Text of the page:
One study concluded there were higher levels of trust among white respondents and those in rural and suburban areas. These populations were also more likely to know their neighbors well. Their measure of trust was based on giving neighbors keys to their home in case of emergencies, but it’s a similar idea. Homes carry financial and personal value, and there is a peace of mind knowing you can trust those who may affect these values.

Personal connection

How would you feel if your next-door neighbor made their home a short-term rental?

In terms of safety and fluctuating property values, the majority of respondents said they would feel just as safe and their homes would be worth just as much with a short-term rental next door if they previously utilized a short-term rental themselves.

In fact, some even said they would feel safer or their home value would increase if there were a short-term rental in the neighborhood. Overall, respondents expressed more concern for their safety than their property value.

Validating concerns

Percentage concerned with short-term rentals in their neighborhood

Age may play a hand in concerns about short-term rentals. Increased noise topped the list, with unfamiliar neighbors and parties following close behind. Of the 990 people surveyed, people older than 50 were nearly twice as likely as people younger than 50 to worry about issues like parties. Not knowing your neighbors can be daunting and increase stress. However, upwards of 15 percent of respondents said they didn’t have any concerns.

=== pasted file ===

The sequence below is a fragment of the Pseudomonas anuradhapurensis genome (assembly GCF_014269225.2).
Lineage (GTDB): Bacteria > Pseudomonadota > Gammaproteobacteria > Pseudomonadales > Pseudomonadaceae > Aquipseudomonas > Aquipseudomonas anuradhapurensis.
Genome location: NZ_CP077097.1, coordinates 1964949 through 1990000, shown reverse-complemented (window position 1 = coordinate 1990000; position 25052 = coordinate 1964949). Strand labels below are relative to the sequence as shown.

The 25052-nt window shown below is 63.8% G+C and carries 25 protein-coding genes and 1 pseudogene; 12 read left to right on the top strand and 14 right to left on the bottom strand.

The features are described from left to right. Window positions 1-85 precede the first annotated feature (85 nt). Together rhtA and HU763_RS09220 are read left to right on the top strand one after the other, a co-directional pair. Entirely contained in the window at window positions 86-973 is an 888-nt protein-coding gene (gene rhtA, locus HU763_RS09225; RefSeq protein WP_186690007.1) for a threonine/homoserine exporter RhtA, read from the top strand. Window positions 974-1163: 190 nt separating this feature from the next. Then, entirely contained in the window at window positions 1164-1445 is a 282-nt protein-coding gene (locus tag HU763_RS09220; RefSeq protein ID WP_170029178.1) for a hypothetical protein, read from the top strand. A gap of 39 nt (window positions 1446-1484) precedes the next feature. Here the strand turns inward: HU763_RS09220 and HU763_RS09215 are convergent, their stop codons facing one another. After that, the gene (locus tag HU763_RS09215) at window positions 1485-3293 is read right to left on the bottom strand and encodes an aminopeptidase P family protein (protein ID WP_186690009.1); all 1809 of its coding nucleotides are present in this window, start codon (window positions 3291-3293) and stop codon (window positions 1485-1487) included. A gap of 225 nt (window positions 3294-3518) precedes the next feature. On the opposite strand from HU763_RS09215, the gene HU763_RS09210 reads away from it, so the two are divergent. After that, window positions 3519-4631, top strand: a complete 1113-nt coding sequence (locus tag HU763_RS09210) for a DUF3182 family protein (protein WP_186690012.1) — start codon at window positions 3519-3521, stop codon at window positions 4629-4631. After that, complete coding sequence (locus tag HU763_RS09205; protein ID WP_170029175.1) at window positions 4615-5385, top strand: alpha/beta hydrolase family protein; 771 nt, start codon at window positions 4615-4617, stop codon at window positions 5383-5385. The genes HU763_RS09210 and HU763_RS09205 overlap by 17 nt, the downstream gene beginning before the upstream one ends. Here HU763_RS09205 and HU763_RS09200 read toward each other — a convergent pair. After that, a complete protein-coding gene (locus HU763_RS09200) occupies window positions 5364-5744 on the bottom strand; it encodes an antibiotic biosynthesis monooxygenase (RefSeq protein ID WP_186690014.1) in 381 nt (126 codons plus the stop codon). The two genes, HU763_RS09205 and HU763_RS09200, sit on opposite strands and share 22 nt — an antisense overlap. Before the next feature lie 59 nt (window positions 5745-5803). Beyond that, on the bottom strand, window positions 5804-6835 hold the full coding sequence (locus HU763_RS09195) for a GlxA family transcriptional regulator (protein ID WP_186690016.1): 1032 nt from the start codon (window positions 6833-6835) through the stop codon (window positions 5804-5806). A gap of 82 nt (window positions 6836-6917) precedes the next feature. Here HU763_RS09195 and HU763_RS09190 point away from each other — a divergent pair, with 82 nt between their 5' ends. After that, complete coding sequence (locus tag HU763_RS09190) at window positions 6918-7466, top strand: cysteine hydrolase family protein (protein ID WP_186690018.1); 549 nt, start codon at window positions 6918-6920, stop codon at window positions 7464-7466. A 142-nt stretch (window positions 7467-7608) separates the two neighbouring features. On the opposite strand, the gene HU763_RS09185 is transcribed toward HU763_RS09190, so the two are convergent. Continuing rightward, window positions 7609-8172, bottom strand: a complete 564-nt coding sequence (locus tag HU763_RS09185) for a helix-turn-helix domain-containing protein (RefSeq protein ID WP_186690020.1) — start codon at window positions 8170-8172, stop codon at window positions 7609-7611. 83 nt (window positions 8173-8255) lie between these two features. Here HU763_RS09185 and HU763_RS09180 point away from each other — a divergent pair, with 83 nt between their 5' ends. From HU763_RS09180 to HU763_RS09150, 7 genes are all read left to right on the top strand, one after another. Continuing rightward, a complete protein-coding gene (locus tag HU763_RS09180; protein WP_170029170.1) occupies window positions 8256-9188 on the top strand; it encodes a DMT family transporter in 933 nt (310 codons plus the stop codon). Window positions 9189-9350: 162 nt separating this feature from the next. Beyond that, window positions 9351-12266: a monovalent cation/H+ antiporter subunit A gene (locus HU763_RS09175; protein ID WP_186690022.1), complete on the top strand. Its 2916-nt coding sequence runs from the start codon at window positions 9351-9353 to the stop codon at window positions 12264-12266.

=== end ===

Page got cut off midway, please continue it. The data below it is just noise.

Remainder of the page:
Many states still ban short-term rentals in suburban neighborhoods because they can cause high levels of disruption. In Fort Worth, Texas, for example, issues with “party houses” and dissatisfied neighbors are frequent. In response to issues such as these, conduct rules are enforced by rental platforms like Airbnb, Vrbo, and HomeAway. These companies threaten suspension or removal from their websites should issues arise.

There was a massive party in the Airbnb below me

Awareness is key

Overall experience with short-term rentals in the neighborhood

Even though nearly 46 percent of respondents said they were unsure whether there were short-term rentals in their neighborhood, half who did said their experience was a positive one. Negative associations with neighborhood rentals dropped when respondents reported personal experiences with them in their own neighborhood.

There are many benefits of short-term rentals—especially because they offer flexibility for both parties. They offer convenience for renters, and for owners, they can provide additional income.

The renters gave a gift to me

For travelers, these rentals appeal for many reasons. An increase in short-term rentals gives travelers better deals per night, authentic experiences catered to the home’s location, and even preferences such as luxurious amenities.